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A Pop Star At 9 - Is Willow Smith Being Exploited?

By NME Blog

Posted on 05 Oct 10

 
 

Watch your back, Rihanna. There’s a new R’n’B starlet set to take over - and she's just nine years old.

Yes, Willow Smith has arrived- and she’s flicking her hair all up in your face with her astonishing debut track, ‘Whip My Hair’.



The youthful singer - daughter of Will and Jada Pinkett Smith - has generated a starburst of excitement in the industry, ever since the track emerged, the first fruits of her deal with Jay-Z’s Roc Nation record label. Everyone's convinced she'll be huge.



Smith's sudden rise to fame, however, has led some to question whether it's right for such a young girl to be thrust into the celebrity world, with its attendant pressures. American news site The Root commented: “Getting grown before you've actually had time to grow is hazardous to your mental and physical health.”

Californian blog Zimbio agreed that Smith should wait to start her music career, saying: “She's 9 years old - she has the rest of her life to start a music career.”

Predictably, Jay-Z defended his decision to sign the youngster in an interview with Ryan Seacrest, saying: “She has a child's innocence but she has a clear vision of who she is and who she wants to be. I can only imagine that's how Mike [Michael Jackson] was as a young kid. When you have that sort of talent, there is no such thing as too young.”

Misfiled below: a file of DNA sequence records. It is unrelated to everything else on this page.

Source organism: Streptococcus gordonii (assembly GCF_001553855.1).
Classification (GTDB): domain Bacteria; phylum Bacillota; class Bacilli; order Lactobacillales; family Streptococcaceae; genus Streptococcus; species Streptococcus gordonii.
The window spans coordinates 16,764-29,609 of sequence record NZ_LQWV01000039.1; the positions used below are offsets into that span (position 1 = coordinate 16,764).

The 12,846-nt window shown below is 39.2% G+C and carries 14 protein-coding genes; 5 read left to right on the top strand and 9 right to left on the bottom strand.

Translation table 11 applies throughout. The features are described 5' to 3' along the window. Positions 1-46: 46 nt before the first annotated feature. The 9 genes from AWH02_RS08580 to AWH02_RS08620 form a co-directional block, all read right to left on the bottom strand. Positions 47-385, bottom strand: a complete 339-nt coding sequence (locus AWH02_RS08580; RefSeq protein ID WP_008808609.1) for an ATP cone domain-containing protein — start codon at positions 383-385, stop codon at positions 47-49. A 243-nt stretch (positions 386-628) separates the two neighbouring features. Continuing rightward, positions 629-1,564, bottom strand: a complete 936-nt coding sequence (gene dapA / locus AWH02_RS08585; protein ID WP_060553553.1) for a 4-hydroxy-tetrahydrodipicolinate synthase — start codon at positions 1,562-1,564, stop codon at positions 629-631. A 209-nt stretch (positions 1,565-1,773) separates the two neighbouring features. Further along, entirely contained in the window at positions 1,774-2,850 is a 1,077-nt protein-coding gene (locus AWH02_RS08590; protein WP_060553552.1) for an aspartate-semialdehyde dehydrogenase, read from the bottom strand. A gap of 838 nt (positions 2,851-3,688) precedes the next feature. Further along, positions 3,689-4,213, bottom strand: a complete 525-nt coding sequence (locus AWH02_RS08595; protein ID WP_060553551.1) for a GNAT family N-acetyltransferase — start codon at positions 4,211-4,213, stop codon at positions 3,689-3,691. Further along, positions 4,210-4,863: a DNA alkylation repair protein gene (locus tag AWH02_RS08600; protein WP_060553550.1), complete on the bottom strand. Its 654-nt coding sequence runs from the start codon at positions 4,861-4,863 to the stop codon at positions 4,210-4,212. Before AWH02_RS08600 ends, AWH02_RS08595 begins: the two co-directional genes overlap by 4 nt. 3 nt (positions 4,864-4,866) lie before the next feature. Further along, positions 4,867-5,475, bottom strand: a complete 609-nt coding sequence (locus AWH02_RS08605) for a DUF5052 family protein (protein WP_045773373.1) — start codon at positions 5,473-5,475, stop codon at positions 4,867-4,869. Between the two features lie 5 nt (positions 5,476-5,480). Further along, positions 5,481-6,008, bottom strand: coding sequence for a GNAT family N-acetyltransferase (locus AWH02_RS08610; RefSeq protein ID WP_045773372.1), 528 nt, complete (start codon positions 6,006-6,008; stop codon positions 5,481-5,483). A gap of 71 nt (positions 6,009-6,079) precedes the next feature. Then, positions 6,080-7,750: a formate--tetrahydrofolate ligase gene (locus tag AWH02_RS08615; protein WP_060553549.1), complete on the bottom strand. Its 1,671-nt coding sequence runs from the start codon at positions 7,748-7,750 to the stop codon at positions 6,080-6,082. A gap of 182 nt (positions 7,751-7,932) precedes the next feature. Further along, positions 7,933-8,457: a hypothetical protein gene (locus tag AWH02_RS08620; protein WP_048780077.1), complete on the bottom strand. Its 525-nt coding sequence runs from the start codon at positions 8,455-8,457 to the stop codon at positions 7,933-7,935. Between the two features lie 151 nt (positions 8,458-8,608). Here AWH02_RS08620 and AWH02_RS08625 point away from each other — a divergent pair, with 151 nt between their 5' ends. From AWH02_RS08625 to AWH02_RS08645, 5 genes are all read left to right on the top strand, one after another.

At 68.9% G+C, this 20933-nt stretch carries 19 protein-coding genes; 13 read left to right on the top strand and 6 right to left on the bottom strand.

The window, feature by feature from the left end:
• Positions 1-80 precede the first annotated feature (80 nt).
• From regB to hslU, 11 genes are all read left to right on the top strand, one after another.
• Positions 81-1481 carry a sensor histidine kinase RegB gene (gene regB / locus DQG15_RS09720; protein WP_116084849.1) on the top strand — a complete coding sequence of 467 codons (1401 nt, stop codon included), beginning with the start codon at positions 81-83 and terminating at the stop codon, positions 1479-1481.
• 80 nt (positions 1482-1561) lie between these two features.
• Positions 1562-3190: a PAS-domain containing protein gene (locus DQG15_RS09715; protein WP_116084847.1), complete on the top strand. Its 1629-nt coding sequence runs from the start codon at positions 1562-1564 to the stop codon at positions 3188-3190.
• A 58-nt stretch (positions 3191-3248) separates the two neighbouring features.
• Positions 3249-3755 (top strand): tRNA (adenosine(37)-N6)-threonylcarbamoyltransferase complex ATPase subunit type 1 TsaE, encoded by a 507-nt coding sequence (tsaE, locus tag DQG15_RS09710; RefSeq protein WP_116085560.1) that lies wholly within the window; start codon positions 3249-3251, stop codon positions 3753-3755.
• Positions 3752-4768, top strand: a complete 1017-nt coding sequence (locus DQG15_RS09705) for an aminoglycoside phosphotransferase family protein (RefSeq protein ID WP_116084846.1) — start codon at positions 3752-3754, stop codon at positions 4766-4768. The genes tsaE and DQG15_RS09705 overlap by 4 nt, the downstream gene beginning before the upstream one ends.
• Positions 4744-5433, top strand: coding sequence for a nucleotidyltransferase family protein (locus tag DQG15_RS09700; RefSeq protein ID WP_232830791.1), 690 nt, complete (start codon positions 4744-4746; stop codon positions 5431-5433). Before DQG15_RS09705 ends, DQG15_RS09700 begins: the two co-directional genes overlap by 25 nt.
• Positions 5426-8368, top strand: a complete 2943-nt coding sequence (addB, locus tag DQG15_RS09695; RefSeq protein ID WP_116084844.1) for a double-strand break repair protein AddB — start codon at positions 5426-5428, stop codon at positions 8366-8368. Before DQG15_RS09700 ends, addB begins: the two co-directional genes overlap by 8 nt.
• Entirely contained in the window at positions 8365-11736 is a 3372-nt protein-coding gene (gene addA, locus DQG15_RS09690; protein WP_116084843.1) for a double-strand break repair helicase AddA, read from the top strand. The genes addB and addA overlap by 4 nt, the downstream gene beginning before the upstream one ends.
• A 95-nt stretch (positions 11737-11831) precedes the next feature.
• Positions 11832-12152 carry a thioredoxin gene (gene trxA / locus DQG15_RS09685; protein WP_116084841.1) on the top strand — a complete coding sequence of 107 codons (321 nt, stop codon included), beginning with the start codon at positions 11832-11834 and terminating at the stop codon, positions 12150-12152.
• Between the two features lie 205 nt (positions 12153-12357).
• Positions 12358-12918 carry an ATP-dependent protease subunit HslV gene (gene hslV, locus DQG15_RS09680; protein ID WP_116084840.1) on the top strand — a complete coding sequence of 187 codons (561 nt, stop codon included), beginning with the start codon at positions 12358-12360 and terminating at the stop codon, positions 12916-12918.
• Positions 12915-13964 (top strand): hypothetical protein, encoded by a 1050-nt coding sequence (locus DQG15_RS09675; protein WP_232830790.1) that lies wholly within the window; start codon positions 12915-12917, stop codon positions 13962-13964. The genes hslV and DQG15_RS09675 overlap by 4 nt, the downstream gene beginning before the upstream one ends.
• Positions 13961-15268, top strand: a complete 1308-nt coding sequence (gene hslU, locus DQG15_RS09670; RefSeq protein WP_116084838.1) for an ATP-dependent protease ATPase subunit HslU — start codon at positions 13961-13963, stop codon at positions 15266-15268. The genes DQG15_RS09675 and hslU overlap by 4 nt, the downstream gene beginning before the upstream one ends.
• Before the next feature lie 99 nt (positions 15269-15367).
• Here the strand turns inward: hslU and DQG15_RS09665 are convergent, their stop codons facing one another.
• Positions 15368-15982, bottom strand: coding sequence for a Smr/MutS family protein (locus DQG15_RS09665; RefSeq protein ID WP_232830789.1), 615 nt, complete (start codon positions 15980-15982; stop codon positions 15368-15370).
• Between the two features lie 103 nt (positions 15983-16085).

Of course we all know how well that worked out for Michael. Hmm...

So... is Willow Smith being exploited here? Well, 'Whip My Hair', with its insistent vocals and juddering beats, is a belter of a tune. And, maybe the awesomeness of her music clouds my judgement, but I just can't bring myself to get outraged.

Yes, she's young, but she’s probably enjoying the glamour of it all too. The average life of a 9-year-old isn’t what you’d call exciting. And being a pop star isn't necessarily unrelenting hard labour.

Plus, Smith was in the limelight anyway due to Will and Jada, so she might as well be doing something worthwhile to justify her in-born celeb status - unlike vacuous socialites like Paris Hilton, who feed of their family’s fame without doing anything worthwhile.

And sure, the emotional well-being of child stars later in life is notoriously fragile. But you never know - perhaps the fact she has her parents’ knowledge and support will mean she won’t turn into a Lindsay Lohan-style mess.

Let's hope so anyway. Because if she can keep churning out songs as good as 'Whip My Hair', we'll all benefit from Willow Smith's career being a long one.

 
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